UK homes are now worth an average of £226,000, as year on year growth picked up from 4.8% in August, according to the Office for National Statistics (ONS).
On a regional basis, prices in the North West grew at the fastest annual rate with an increase of 7.3%, followed by the South West and East Midland at 6.6% and 6.4% respectively.
Values in London had the lowest rate of growth at 2.5%, followed by the North East at 4.4%.
At a local authority level, Hinckley and Bosworth in Leicestershire recorded bumper price growth of 15.9% annually, while prices fell by 5.2% in Halton, Cheshire.
Private rental prices increased by 1.5% in the 12 months to October, down from 1.6% in September, ONS data also showed.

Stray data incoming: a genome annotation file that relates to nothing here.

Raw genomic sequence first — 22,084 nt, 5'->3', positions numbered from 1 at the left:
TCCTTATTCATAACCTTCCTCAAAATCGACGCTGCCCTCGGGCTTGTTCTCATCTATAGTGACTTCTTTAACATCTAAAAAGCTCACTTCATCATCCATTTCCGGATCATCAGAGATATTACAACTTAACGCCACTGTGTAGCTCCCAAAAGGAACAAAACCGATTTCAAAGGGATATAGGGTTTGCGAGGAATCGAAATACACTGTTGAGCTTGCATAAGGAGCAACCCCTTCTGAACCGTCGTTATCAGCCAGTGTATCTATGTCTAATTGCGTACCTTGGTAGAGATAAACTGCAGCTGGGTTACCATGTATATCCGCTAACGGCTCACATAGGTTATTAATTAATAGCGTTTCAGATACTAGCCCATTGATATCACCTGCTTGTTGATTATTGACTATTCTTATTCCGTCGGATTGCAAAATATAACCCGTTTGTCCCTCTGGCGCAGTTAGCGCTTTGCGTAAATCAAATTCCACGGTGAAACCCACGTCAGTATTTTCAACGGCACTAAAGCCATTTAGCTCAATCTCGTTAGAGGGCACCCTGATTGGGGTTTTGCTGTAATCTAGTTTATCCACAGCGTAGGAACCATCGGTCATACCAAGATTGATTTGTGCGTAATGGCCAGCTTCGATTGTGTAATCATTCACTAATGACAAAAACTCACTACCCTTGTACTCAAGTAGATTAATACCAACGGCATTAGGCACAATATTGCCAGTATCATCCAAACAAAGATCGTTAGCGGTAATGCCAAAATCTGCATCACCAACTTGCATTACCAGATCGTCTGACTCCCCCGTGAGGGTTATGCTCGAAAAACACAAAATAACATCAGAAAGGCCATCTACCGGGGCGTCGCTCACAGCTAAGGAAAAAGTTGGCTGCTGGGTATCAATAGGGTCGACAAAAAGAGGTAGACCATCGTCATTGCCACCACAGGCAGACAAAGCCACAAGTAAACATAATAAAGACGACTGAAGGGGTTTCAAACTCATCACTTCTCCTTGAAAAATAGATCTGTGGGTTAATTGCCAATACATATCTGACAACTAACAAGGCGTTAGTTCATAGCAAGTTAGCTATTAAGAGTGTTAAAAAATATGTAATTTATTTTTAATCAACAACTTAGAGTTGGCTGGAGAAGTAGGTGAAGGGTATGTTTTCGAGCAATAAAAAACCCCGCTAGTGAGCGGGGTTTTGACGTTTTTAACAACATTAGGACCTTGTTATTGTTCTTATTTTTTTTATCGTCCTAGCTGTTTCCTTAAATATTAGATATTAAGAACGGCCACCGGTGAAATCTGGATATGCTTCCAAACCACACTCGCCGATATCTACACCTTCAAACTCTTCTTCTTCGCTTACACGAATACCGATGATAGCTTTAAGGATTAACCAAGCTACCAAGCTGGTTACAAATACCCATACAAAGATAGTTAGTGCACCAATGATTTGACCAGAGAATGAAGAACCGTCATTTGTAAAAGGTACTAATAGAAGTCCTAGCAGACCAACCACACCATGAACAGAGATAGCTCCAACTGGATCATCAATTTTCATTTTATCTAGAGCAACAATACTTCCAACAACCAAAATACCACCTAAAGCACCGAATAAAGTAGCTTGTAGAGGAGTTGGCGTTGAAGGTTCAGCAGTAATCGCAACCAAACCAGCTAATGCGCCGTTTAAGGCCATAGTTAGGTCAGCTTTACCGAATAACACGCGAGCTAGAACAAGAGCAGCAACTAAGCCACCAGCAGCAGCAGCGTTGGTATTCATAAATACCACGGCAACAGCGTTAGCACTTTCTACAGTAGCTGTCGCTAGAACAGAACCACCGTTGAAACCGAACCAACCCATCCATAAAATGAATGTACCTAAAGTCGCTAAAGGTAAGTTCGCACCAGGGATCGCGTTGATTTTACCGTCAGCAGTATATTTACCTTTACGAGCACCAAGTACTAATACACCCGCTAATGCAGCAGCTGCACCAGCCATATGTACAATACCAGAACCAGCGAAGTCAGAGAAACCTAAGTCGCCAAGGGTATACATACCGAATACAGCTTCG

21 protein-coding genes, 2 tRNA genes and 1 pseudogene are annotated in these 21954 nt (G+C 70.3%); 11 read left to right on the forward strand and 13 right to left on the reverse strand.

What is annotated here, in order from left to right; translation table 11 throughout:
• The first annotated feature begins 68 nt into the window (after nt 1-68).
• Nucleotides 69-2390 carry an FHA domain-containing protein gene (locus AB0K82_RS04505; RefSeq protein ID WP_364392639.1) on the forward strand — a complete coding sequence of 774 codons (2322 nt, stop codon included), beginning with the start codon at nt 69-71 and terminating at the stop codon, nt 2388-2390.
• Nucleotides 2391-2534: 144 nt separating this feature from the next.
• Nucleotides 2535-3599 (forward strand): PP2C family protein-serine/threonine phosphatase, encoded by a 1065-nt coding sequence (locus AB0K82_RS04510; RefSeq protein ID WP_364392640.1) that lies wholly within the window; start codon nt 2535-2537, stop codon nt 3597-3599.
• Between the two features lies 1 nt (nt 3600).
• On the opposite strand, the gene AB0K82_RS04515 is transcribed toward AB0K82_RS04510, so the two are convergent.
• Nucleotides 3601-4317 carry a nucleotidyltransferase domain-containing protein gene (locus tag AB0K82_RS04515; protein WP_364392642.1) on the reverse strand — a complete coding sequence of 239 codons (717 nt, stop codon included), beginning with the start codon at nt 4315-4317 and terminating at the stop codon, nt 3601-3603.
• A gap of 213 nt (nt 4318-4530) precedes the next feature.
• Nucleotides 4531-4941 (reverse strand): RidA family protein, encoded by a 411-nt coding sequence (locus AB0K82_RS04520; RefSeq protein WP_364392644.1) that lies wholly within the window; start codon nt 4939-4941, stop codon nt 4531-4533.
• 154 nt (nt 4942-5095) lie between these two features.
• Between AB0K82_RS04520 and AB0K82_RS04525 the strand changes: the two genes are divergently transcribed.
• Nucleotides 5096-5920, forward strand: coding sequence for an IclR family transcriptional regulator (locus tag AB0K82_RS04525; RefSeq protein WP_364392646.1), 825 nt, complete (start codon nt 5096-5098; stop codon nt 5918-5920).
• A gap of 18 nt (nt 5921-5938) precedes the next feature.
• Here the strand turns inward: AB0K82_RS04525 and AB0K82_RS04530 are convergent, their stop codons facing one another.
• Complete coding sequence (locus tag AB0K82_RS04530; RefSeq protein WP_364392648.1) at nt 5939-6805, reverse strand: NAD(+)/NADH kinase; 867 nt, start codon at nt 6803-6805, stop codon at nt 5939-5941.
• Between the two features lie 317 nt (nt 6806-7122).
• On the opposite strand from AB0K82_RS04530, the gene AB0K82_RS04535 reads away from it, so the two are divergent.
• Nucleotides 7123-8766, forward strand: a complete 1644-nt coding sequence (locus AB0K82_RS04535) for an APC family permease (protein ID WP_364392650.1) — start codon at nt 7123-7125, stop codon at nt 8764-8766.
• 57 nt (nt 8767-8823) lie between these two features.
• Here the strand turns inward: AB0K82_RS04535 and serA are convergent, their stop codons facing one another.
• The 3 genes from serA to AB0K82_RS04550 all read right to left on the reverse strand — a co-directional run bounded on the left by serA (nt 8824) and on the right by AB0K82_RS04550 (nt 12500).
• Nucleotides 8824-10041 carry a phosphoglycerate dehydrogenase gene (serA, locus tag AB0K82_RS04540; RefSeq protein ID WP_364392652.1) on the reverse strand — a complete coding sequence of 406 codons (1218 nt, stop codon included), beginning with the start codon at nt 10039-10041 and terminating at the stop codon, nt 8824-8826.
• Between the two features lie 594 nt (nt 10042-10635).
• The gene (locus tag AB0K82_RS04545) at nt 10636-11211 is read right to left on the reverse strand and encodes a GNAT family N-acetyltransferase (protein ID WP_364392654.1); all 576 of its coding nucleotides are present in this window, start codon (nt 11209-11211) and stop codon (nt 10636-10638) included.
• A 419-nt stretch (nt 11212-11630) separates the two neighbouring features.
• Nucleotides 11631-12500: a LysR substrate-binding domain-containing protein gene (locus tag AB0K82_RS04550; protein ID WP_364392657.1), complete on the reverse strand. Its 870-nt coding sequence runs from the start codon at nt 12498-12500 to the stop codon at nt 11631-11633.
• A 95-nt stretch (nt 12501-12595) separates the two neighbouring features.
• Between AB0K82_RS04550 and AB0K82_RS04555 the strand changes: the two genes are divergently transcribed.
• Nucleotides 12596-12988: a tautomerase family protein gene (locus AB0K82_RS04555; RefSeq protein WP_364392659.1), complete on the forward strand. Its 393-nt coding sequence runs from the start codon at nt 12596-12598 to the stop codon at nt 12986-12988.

Price rises blow to first-time buyers
Critics said rising house prices remain a barrier to ownership for first-time buyers.
Ishaan Malhi, chief executive of online mortgage broker Trussle, said: “Many people expressed concern for the housing market after Brexit, but prices are 5.4% higher than they were this time last year.
“That’s an £11,000 increase on the average UK home.
“With wages growing just 2.2% in the last 12 months, the growing challenge facing first time buyers is plain to see.”
Jeremy Leaf, north London estate agent and a former RICS residential chairman, added: “Although these figures are a little historic they do show that even in late summer/early autumn, the market proved quite resilient even though a large proportion of the increase in prices reflects a shortage of stock.
“But the figures also show that although buyer numbers were down, those who were in the market were still prepared to pay a little bit more to get what they wanted.”